#10: The Slippery Slope#11: The Grim Grotto#12: The Penultimate Peril#13: The End
- All by Lemony Snicket
I really kind of lost momentum by waiting so long until reviewing these books - not just stacking up the last titles, but with such a long interval between now and that last page of the last book.
So instead of focusing on the obvious - a rising level of unfortunateness and the inevitable unhappy ending - I'll just go into wide swathes about the series as a whole, in order to twist your arm and make you suffer through reading each and every book.
I suppose it's not coincidence that I'm writing this on Friday the Thirteenth. As always, the date that the review was allegedly posted has no relationship - not even a casual introduction in some sordid little diner down the road - with the date the review was written.
Of course, with these books being as horrible as they are - a truly insufferable experience - you should ignore all advice not to read these books that you may or may not or must have received, because, truly, you deserve it.
These are quick reads. I read some of them in under an hour. My teenage son and my pre-teen daughter have both rocketed through them at a pace not altogether slower than mine. Of course, the record would have to go to my toddler son, should we ever let one of the volumes come within reach of his teeth. I mean, eyes.
Yes, in less than a second, he would have absorbed all he needed to know about the book, and would then promptly bring it to the attention of an Older Person for general deciphering.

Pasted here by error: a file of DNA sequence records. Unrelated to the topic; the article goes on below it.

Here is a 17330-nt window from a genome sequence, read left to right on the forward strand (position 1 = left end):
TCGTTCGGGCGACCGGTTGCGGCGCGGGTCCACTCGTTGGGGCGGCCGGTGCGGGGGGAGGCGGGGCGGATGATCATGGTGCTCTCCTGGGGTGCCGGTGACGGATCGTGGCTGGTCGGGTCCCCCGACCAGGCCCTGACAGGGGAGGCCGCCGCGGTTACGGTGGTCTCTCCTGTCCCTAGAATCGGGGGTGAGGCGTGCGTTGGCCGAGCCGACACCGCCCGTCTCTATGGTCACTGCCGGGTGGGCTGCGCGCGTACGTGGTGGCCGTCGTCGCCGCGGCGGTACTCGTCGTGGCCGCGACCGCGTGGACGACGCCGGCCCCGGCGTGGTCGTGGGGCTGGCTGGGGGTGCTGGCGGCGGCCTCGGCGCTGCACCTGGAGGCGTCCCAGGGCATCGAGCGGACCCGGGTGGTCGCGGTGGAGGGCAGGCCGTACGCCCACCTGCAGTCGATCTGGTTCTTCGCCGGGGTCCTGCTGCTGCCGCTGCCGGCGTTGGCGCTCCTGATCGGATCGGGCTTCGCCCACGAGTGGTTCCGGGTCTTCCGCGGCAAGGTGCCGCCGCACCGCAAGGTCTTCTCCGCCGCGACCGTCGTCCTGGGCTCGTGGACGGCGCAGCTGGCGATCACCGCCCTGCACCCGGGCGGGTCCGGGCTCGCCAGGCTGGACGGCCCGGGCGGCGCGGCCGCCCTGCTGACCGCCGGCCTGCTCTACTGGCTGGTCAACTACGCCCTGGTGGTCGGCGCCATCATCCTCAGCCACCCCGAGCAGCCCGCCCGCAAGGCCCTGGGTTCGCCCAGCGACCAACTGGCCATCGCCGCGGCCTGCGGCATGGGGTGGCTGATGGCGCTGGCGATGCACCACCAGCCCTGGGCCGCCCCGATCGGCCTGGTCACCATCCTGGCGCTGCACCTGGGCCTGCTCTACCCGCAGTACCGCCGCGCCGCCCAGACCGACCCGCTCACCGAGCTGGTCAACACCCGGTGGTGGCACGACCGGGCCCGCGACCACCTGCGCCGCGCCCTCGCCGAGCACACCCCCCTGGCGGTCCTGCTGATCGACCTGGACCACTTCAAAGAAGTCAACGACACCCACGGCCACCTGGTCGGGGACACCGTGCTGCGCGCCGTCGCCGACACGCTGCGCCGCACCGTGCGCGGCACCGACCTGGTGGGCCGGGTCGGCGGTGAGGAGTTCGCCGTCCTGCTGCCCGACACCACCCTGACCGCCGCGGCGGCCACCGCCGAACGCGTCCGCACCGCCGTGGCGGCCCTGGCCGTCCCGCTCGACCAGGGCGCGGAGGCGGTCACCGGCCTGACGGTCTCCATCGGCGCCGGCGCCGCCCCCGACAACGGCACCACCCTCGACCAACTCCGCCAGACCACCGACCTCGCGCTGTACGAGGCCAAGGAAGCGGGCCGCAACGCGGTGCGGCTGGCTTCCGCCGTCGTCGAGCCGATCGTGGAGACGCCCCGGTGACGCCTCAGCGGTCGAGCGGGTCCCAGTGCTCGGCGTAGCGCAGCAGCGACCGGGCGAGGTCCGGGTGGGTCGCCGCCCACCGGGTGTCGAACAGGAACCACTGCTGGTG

To further shed light on this series as a whole, I do not suspect that a toddler would actually remain interested throughout the whole work. After all, there's better things to do, and they're off and doing them before even the fastest reader could get through all thirteen books.
Those who have read only the first few books and have discovered them to be formulaic, repetitious, and miserable will be in for a surprise if they torture themselves with the remainder of the books. It turns out that the books to have a formula, and they use repetition as part of that formula, and if you stopped at some point prior to the ending of the series, you're certainly not clever enough to discover what that formula is. To be fair, you will - unless you're a complete moron - have an idea of what the author wants you to think the formula is. This, of course, is something completely different.
Of course, if you've gathered that I actually like these books and would highly recommend them to anyone who can read, then you're probably clever enough to click through a link above and order each and every one of the books you don't already own, right?